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Picky Eaters

By Tiffany Glenn, M.S., R.D.,L.D. Registered Dietitian

As parents we usually try to prepare what is considered a healthy meal for our young children.  Unfortunately, being a picky eater is often part of being a toddler or young child.  According to AskDrSears.com, there are developmental reasons why kids between the ages of 1 and 3 pick and peck at their food.  After a year of rapid growth, toddlers gain weight more slowly.  Therefore, they are going to need less food.  They are also always on the go to that will affect their eating patterns.  Snacking throughout the day is more compatible with their lifestyle than sitting down to a full fledged feast.

Here are a few things that will help with minimize mealtime problems:

1. Dip it.  Young kids think it is fun to dip.  (Cream cheese, low fat salad dressing, peanut butter, yogurt, etc.)

2. Top it.  Put familiar foods on top of new and less desirable foods. (Cheese, applesauce, peanut butter, etc.)

3. Cut it up.  Fun shapes often are the rave.

4. Respect tiny tummies.  Keep servings small.  Larger portions are not often appealing.

5. Share with a friend or sibling.  This shows how other kids can set an example.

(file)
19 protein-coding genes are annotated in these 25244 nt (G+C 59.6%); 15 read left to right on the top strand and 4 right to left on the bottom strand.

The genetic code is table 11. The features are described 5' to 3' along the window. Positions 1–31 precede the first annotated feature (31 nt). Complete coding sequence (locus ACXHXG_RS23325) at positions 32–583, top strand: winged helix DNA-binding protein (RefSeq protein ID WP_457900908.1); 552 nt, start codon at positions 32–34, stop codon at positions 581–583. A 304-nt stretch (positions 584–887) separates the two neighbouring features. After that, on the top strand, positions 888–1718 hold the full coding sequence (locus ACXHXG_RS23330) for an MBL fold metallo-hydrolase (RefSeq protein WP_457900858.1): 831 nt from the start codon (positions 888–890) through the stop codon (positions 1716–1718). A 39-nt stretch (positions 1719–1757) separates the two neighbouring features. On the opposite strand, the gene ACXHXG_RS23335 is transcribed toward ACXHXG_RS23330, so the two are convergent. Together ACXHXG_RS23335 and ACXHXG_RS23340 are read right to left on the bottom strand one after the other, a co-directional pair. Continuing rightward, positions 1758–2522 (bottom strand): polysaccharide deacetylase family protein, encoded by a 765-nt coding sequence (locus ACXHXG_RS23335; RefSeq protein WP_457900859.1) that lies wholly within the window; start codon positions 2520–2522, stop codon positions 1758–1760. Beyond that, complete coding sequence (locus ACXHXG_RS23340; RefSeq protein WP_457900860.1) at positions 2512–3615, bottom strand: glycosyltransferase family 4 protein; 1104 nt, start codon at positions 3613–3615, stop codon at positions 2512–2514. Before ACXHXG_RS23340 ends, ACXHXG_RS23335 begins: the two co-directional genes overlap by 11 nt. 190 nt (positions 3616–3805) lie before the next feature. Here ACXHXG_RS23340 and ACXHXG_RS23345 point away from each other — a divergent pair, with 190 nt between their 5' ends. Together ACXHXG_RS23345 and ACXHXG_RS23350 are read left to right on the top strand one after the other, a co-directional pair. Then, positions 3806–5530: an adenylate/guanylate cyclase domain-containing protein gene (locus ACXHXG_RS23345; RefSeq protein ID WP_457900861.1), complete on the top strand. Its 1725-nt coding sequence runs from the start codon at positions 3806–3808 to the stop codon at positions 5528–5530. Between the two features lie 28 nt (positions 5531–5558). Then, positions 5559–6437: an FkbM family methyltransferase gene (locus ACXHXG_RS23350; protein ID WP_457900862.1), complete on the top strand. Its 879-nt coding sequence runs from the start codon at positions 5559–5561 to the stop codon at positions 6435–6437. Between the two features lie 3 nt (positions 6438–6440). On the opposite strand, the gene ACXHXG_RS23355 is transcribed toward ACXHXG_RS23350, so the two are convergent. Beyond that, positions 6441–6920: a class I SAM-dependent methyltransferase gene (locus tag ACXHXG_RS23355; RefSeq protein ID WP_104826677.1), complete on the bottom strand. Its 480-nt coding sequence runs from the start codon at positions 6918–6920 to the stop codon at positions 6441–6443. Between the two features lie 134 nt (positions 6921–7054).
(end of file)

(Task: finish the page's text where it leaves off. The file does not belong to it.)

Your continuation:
6. Let them share in preparation as appropriate.

7. Make every calorie count.  Make sure what is offered is nutrition packed foods.

8. Count on inconsistency.  If they eat it one day, it doesn’t mean they will the next day.

9. Respect their appetite.  If they aren’t very hungry, most likely they will not want to eat.

10. Be patient with new foods.  Repeated exposure is the key here.

11. Stick to a routine.  Serve meals and snacks about the same time every day.

12. Let them pick out healthy foods at the grocery store.

13. Be sneaky.  Add healthy foods to food they already like.  Such as cooked broccoli in spaghetti sauce.

14. Minimize distractions.  No TV, toys or books.

15. Don’t be a short order cook.

If you're concerned that picky eating is compromising your child's growth and development or if certain foods make your child ill, consult your child's doctor.

Some information taken from www.AskDrSears.com and www.mayoclinic.com

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By Tiffany Glenn, M.S., R.D.,L.D. Registered Dietitian
Categories:  Kid's Health & Safety

About the Author

Tiffany Glenn, M.S., R.D.,L.D. Registered Dietitian

Tiffany Glenn, M.S., R.D.,L.D. Registered Dietitian

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